how to get the most from your MP

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The Independent Culture
Being an MP requires the sort of personal dedication which makes divorce lawyers and funeral directors rub their hands in anticipatory glee. Most MPs work exceptionally long hours and virtually every weekend. Most do not even have a proper desk, let alone an office, and research support is often provided by untrained volunteers.

We expect our elected representatives to live personal lives beyond all reproach. If they slip so much as an inch, we feel fully entitled to demand their resignation. As Sir Julian Critchley once ruefully observed, "The only safe pleasure for a politician is a bag of boiled sweets".

So if MPs do get the wallet-warming 100 per cent pay raise demanded in last week's motion, ask yourself are you getting full value out of them? Have you avoided sitting down with your MP for fear you might be treated like a poor relation or an idiot? Have courage. You pay their salary, expenses, and, though they have a secure job for up to five years, when elections come, you can still swing that swing-o-meter and cast them into the wilderness.

So, before the election comes, here are three suggestions for getting value for money:

l. Your MP can get you free tickets to sit in the gallery for Prime Minister's Question Time - the last great vaudeville theatre in London, offering a wonderful matinee show of old-time knockabout fun and crude name-calling.

2. If you are in business, ask your MP to help you out with advice and contacts (eg how to go on international trade visits) and ask questions on the floor of the House. He or she can also set up meetings with ministers and VIP factory visits.

3. And if you find yourself in a battle with one of the departments of the state or the legal team of a large company, you may need the help of a powerful, well-connected friend.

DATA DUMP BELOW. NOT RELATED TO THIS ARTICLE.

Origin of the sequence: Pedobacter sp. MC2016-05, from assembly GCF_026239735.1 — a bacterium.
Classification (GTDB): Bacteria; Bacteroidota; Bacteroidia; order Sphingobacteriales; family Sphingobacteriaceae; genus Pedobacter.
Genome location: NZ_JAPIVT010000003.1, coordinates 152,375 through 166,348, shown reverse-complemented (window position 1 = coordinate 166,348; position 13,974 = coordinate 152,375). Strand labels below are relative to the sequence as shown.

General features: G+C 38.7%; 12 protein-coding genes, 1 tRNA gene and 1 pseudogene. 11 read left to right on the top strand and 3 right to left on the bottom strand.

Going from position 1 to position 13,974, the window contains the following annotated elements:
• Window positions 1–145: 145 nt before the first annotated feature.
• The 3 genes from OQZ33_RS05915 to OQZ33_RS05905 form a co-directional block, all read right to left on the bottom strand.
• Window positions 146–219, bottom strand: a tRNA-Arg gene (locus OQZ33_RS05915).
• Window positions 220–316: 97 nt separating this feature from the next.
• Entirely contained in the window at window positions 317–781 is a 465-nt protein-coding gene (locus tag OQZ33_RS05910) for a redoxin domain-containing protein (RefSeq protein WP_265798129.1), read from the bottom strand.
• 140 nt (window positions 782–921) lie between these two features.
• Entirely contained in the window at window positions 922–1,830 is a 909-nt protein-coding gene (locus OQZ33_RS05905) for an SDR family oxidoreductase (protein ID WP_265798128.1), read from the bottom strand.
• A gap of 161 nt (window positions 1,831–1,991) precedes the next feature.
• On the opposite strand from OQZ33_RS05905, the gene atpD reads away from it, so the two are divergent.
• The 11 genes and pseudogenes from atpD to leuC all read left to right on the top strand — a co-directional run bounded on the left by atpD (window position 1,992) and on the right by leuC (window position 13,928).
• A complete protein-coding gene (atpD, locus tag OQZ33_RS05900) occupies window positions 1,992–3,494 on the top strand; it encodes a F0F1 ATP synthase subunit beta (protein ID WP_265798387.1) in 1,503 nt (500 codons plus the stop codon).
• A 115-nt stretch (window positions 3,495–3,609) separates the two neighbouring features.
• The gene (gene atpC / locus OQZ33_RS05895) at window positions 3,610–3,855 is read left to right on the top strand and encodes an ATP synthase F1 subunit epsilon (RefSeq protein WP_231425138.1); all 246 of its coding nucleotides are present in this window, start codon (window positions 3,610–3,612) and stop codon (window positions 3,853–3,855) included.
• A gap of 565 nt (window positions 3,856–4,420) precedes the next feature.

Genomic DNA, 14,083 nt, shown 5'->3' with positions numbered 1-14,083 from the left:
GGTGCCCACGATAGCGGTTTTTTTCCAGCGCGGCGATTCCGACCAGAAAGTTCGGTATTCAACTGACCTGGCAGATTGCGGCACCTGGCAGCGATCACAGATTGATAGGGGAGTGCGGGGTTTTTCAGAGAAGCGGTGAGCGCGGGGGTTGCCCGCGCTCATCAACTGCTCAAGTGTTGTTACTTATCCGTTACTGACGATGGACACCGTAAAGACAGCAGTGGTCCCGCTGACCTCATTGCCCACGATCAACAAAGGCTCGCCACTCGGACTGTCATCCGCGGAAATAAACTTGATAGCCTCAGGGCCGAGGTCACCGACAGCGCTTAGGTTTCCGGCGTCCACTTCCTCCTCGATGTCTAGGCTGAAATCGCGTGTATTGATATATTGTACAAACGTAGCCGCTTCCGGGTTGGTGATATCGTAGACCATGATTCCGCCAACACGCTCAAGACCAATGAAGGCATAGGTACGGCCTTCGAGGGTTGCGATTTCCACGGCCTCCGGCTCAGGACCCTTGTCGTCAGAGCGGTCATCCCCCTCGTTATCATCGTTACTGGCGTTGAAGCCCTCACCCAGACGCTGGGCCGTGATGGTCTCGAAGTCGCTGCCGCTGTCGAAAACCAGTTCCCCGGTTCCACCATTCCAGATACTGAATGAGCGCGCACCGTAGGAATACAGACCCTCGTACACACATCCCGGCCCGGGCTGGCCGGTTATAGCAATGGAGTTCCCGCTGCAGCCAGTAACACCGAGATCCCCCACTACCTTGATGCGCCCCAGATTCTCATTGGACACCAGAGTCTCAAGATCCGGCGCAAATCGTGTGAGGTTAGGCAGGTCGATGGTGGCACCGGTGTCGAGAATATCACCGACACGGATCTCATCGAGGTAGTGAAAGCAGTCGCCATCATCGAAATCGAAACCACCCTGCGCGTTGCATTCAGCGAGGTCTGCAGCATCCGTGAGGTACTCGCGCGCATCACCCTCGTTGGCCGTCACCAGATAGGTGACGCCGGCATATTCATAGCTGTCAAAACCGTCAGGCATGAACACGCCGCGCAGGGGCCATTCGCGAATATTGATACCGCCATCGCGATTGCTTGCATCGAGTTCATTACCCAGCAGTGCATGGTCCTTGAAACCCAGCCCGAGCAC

A recent case illustrates how your MP reaches the parts ordinary appeals cannot. One of Sir Teddy Taylor's electors was being threatened by the Child Support Agency for non-payment of his child's upkeep. The poor man has no children, but the CSA's nasty letters took some explaining to his partner. Despite the man's best efforts (he even hired a solicitor to protest his innocence) he kept receiving Kafkaesque replies acknowledging his letters but issuing more threats. Then Sir Teddy waded in, and, before you could say "Maastricht", all was straightened out.

There are three main methods of contacting your MP. You can telephone your local town hall, or the Palace of Westminster (0171-219-3000), write (House of Commons, London SW1A 0AA), or drop in to one of their surgeries.

Tony Benn, Chesterfield's MP, has met an average of 20 constituents a week, 45 weeks a year, since entering the Commons 45 years ago. He is available to his electors 24 hours a day by telephone, and says his surgeries keep him grounded. "The problems I hear are compelling, like 'Grandma needs a new hip', not 'Who will be reshuffled?' I would go mad if I spent all my time in the House of Commons."

As I phoned Nigel Evans, MP for Ribble Valley, he and his secretary were trying to identify the author of an unreadable letter by comparing a scrawled signature with names on the electoral register. Evans suggests, "Type or carefully print your letter, use bullet points to itemise the issues, and say what you want the MP to do. A good MP has open ears and a big mouth, but we need to be able to understand the problem."

Remember that although you may only get a card from your MP indicating that your letter has been received, this does not mean that your MP has done nothing. Frequently they have written to a minister and are waiting for a reply. Telephone them to see what is happening before you brand them a callous oaf in the local paper.

"We are largely postmen," says Sir Julian Critchley, MP for Aldershot. "We receive letters about which we can do damn little, but we do pass them on to people who can help. We are a useful key to Whitehall, but please try to remember that the lock can turn very slowly."